(SS-174: dp. 1,316 (surf.), 1,968 (subm.); l. 298'8"; b. 21'1"; dr. 13'10"; s. 19.5 k. (surf.), 8.2? k. (subm.); cpl. 50; a. 1 3", 6 21" tt; cl. Porpoise)
The fifth Shark (SS-174) was laid down by the Electric Boat Co., Groton, Conn., on 24 October 1933; launched on 21 May 1935; sponsored by Miss Ruth Ellen Lonergan, 12-year-old daughter of United States Senator Augustine Lonergan of Connecticut; and commissioned on 25 January 1936, Lt. C.J. Carter in command.
Following shakedown in the North Atlantic and the Caribbean, Shark transited the Panama Canal and arrived at San Diego, Calif., on 4 March 1937. The submarine spent the next year and one-half in training exercises and Army-Navy war problems as a unit of Submarine Squadron (SubRon) 6. Following a regular overhaul at Mare Island Navy Yard, Vallejo, Calif., Shark got underway from San Diego on 16 December 1938 bound for Pearl Harbor and reassignment as a unit of SubRon 4.
Following two years of operations in the Hawaii area, Shark set sail from Pearl Harbor on 3 December 1940 to join the Asiatic Fleet based at Manila, Philip- pine Islands, where she engaged in fleet tactics and exercises until the Japanese attack on Pearl Harbor. Departing Manila on 9 December 1941, the submarine was at sea during the Japanese bombing raids on Manila the next day. For the next week, Shark patrolled Tayabas Bay until ordered back to Manila on the 19th to embark Admiral Thomas C. Hart, Commander-in-Chief of the United States Asiatic Fleet, for transportation to Soerabaja, Java. On 6 January 1942, she was barely missed by a torpedo from a Japanese submarine. A few days later, she was ordered to Ambon Island, where an enemy invasion was expected. On 27 January, she was directed to join the submarines patrolling in Molucca Passage, then to cover the passage east of Lifamatola and Bangka Strait. On 2 February, Shark reported to her base at Soerabaja that she had been depth-charged ten miles off Tifore Island and had failed to sink a Japanese ship during a torpedo attack. Five days later, she reported chasing an empty cargo ship headed northwest. No further messages were received from Shark. On 8 February, she was told to proceed to Makassar Strait and later was told to report information. Nothing was heard and, on 7 March, Shark was reported as presumed lost, the victim of unknown causes. She was struck from the Navy list on 24 June.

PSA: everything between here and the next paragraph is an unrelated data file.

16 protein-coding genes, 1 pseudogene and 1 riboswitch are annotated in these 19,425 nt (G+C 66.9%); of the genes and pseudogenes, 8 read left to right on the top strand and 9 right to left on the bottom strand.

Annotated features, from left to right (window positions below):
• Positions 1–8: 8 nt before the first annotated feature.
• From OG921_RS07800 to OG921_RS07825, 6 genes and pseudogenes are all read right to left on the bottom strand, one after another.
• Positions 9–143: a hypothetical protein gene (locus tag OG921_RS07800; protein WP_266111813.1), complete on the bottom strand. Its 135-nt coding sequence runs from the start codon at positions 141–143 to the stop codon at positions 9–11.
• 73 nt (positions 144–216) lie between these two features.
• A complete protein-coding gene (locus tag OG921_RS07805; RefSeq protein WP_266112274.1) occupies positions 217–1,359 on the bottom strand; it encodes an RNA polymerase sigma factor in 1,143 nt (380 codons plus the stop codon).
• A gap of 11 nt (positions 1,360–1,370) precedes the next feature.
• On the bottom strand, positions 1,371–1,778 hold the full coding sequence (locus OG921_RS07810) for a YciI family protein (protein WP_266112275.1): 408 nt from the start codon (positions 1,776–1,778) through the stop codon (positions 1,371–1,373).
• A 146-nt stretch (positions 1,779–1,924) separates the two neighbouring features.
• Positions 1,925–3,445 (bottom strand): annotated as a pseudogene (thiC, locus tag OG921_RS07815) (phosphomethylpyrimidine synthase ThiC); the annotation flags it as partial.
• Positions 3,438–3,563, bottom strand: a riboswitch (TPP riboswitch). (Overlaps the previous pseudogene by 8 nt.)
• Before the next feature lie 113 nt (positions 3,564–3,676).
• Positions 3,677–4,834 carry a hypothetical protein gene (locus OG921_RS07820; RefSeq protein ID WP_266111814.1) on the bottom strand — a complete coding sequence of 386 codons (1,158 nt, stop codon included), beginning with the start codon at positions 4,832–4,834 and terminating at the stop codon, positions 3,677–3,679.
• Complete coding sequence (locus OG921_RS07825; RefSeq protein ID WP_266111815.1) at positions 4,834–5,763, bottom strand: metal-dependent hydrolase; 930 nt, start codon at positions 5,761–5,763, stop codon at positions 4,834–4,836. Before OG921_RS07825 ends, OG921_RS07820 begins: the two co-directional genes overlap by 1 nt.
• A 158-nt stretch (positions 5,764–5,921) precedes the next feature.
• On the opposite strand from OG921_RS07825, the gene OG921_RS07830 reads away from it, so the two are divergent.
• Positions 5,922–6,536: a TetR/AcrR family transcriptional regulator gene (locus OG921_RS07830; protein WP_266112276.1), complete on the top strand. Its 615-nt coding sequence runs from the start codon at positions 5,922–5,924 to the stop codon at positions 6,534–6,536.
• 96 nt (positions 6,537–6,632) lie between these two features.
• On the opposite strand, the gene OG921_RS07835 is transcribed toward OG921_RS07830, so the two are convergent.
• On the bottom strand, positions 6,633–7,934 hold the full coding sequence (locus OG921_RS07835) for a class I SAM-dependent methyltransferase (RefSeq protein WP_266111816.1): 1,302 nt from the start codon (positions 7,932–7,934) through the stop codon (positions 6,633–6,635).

Shark (SS-174) received one battle star for World War II service.